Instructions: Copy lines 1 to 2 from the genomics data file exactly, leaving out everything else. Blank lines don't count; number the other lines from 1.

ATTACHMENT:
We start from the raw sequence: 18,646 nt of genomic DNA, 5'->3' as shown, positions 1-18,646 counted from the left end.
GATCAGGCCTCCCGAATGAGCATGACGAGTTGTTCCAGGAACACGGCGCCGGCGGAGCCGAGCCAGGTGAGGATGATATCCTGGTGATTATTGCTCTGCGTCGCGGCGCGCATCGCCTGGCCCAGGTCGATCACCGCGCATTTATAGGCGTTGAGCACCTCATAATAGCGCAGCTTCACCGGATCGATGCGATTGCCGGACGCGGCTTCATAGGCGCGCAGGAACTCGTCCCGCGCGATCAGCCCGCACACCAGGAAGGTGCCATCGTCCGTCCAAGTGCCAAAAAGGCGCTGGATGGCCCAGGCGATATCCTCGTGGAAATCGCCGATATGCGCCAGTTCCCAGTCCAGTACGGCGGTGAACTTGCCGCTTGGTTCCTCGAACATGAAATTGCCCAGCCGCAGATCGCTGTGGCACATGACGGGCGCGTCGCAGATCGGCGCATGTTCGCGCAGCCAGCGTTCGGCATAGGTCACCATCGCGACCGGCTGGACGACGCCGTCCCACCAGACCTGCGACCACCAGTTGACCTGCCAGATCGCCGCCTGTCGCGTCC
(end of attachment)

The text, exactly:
We start from the raw sequence: 18,646 nt of genomic DNA, 5'->3' as shown, positions 1-18,646 counted from the left end.
GATCAGGCCTCCCGAATGAGCATGACGAGTTGTTCCAGGAACACGGCGCCGGCGGAGCCGAGCCAGGTGAGGATGATATCCTGGTGATTATTGCTCTGCGTCGCGGCGCGCATCGCCTGGCCCAGGTCGATCACCGCGCATTTATAGGCGTTGAGCACCTCATAATAGCGCAGCTTCACCGGATCGATGCGATTGCCGGACGCGGCTTCATAGGCGCGCAGGAACTCGTCCCGCGCGATCAGCCCGCACACCAGGAAGGTGCCATCGTCCGTCCAAGTGCCAAAAAGGCGCTGGATGGCCCAGGCGATATCCTCGTGGAAATCGCCGATATGCGCCAGTTCCCAGTCCAGTACGGCGGTGAACTTGCCGCTTGGTTCCTCGAACATGAAATTGCCCAGCCGCAGATCGCTGTGGCACATGACGGGCGCGTCGCAGATCGGCGCATGTTCGCGCAGCCAGCGTTCGGCATAGGTCACCATCGCGACCGGCTGGACGACGCCGTCCCACCAGACCTGCGACCACCAGTTGACCTGCCAGATCGCCGCCTGTCGCGTCC